The progressive legislators traced the interlocking roots of this “blatant exploitation” of nurses to the country’s labor export policy and to the yearly cutbacks in the budget allocation for public health.
“On the one hand, the nurses have been commodified and ‘packaged’ into ‘key labor force elements’ of the government’s regressive labor export policy. On the other hand, insufficient allocation of resources for the government’s health sector limits its capacity to absorb and hire nurses for service to rural areas, where they are most needed”, de Jesus explained.
The Alliance of Health Workers has long been urging the government to implement laws that encourage health workers and professionals to stay in the country, for instance the Magna Carta on Health Workers and the Philippine Nursing Act. Nursing organizations have also been voicing the need to increase the government plantilla position for nurses. It has remained pegged at ‘80s level, but the Philippine population has increased by millions since then.
The result is a gaping lack of nurses when there are nearly 300,000 trained but unemployed nurses in the country. While the World Health Organization recommends an ideal nursing professional to patient ratio of 1:4, the reported actual current ratio is one nurse for every 16,000 Filipinos.
In fact the ratio maybe even worse in farflung areas or in public hospitals, because research showed that the bulk of the country’s hospitals, clinics and professionals are in the private sector servicing only 20 to 30 percent of Filipinos who can afford it.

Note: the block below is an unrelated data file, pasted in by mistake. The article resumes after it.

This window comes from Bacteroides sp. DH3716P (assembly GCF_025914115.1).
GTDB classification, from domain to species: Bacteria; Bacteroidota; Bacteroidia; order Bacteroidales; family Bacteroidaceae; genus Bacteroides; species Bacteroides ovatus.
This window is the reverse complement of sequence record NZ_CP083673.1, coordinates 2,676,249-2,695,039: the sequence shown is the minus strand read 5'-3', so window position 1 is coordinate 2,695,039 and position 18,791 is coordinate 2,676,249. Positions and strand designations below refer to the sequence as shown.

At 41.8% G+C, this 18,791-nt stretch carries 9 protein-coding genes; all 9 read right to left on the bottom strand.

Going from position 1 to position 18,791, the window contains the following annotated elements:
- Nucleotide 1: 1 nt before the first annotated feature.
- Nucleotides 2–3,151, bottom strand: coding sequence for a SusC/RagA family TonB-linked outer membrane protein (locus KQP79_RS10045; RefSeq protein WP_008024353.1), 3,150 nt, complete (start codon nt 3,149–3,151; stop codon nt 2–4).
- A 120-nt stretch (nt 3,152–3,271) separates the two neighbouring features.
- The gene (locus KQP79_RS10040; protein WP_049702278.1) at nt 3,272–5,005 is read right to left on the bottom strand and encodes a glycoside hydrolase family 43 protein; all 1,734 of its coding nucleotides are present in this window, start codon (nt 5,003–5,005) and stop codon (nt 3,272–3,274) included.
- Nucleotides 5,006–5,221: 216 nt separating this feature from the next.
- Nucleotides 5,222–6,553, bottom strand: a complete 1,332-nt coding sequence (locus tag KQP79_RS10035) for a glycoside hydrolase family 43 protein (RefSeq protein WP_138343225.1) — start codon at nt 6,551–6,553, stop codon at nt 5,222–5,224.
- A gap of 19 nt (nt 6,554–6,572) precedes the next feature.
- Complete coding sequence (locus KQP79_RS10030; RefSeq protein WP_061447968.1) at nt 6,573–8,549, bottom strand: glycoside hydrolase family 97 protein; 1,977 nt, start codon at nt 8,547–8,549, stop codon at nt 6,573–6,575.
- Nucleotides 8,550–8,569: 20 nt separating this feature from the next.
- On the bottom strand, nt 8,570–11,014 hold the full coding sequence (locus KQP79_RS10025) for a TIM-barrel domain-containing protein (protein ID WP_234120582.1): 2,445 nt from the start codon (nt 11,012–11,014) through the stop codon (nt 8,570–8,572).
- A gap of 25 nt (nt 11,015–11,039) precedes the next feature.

Gabriela’s Ilagan urged Aquino to show his political will and push for the elimination of all forms of exploitation against Filipino nurses. She urged the president to increase the health budget as well and “ensure employment of these registered nurses so he can deliver the much needed health care for all Filipinos. “
As for Kit, she said she later got a job as full-time nurse in another private hospital. It paid her, too. But after an unfortunate experience when she was accidentally pierced by a needle used on an OFW, who happened to be a likely HIV patient, she learned about the lack of insurance and hazard pay for nurses like her. She was working at the operating room and it was an accident, but she said she was blamed for it and left to deal with it alone. So she resigned.
“I can take the relatively low pay and the long hours, but this, too? I have a family who needs me,” she said. — Bulatlat.com